Got to the summit of Bromley at around 2 PM, after a pretty late start – around 8:30. Early in the day it had seemed like rain was imminent but the weather went the other way. Top of Bromley was a zoo. There were a dozen or more young hikers milling about. There’s the top station of the chairlift (two lifts, if I recall,) a ski patrol hut, open to hikers, and an observation tower. Bright sunny skies, albeit a bit hot – the summit is wide open (it’s a ski slope, after all) and no shade to be found – nor water. I stopped long enough to sip some water (from the bottles I was carrying) and get some photos from the observation deck and then continued downhill.
Quite a few hikers heading uphill. Who do I meet but Lambic, heading uphill! He was in town, got a new pack, planning (I guess) to spend the night with the gang on the summit of Bromley, watching the meteor shower.
Met another hiker marching uphill, wearing a Phish hat and lugging a couple of six-packs of Coke up the trail. “Can I have one?” I asked, only half in jest. “Sure,” he says. Wow! I carried it as far as the tent site, where I stopped for a break, to consider my options. It was a fine little place, with a flowing brook just steps away. On the other hand, it was only 3 PM or so and the place was deserted – I’d go crazy whiling away the rest of the day there. So I decided to continue down the mountain (all of one mile) and head into town.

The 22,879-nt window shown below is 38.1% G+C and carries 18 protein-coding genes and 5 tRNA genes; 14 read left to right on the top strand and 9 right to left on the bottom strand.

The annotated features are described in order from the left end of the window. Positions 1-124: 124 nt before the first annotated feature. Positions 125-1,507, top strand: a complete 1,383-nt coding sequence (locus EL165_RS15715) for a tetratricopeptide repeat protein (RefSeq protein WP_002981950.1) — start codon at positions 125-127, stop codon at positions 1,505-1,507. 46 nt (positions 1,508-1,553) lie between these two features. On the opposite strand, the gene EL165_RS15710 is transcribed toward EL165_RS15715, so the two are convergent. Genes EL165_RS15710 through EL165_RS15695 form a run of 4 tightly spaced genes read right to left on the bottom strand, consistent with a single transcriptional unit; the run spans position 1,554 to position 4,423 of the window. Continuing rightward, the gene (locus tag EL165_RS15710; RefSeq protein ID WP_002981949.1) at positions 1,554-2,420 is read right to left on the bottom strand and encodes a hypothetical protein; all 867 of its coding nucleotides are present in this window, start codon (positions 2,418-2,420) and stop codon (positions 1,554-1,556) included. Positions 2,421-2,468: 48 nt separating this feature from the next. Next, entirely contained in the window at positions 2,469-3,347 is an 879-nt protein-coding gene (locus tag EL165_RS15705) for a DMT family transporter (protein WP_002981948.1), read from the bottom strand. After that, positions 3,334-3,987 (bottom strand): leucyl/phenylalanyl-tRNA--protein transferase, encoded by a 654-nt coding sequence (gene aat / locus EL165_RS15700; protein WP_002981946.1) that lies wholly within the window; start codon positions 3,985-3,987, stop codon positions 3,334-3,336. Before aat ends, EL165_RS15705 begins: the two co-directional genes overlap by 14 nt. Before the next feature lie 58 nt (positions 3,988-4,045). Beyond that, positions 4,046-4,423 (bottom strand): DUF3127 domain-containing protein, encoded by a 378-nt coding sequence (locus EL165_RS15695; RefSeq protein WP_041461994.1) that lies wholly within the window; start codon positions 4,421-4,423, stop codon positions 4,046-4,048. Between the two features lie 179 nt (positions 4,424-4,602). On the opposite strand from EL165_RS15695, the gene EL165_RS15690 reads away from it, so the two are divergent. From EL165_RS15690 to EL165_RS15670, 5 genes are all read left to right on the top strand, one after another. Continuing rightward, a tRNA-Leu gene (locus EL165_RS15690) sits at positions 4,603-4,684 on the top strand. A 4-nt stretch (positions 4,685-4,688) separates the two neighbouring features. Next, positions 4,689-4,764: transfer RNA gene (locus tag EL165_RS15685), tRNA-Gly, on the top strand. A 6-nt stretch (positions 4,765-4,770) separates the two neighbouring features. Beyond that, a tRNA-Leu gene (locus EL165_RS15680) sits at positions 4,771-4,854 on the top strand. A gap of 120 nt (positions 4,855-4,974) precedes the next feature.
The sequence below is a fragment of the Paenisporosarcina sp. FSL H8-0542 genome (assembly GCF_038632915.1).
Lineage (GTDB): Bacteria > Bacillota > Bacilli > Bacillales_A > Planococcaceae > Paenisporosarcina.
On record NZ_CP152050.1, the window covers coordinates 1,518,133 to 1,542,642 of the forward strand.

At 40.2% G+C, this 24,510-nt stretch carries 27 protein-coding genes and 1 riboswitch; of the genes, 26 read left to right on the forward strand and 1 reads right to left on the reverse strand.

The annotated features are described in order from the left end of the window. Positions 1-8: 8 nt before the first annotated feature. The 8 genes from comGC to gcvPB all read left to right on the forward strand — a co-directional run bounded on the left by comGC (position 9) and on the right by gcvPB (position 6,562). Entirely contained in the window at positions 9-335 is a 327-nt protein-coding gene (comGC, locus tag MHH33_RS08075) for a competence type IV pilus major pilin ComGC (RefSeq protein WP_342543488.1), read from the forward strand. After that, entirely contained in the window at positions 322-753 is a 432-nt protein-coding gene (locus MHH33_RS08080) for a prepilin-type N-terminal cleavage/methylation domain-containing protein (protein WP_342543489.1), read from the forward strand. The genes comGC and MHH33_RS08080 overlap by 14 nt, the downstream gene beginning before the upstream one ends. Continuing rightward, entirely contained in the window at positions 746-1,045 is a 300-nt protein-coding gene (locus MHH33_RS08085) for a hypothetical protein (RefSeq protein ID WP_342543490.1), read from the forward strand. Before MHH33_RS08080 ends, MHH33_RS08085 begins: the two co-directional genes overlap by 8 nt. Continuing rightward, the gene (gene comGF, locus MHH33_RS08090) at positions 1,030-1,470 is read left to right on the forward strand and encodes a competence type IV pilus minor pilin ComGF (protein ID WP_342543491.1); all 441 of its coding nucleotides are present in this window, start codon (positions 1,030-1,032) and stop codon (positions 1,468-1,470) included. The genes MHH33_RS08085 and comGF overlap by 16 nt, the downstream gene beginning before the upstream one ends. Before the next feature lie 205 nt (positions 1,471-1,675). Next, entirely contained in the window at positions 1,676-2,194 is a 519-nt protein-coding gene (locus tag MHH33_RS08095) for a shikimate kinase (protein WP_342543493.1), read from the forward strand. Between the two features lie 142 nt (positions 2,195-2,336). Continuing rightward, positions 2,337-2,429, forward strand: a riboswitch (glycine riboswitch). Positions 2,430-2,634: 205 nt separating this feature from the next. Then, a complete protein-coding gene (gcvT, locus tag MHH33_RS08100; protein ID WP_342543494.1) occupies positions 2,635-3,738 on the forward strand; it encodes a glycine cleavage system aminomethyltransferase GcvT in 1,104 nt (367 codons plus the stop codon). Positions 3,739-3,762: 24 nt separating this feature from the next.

Arriving at the trailhead, I somehow got roped into taking a couple of group photos of a GMC outing heading south toward Bennington.
Put my thumb out to hitch and was going nowhere fast. A van of day hikers pulled out of the lot – some family from Greenwich, Connecticut – and dropped me off in town, not far at all from Sutton’s.
8/13 – Tuesday PM: Two long, mostly boring 14-mile days since leaving Manchester on Monday AM. Writing this from Goddard Shelter, 9 PM. I have the place to myself. Heat lightning is dancing in the sky somewhere south of here – soft peals of thunder can be heard, as they were for most of the afternoon.
Nice shelter! Roomy, fairly modern construction, with a porch and a view of open sky. It’s about 0.1 mile down from the summit (on the south side) of Glastenbury Mountain.
How odd – there’s a beautiful crescent moon, some stars showing, but that thunder and lightning off in the distance.
Today’s trek started at a “stealth” spot near the summit of Stratton. Nice spot, I got a real good night’s rest there. Up at dawn, broke camp quickly, and climbed the fire tower for a few pix of the dawn.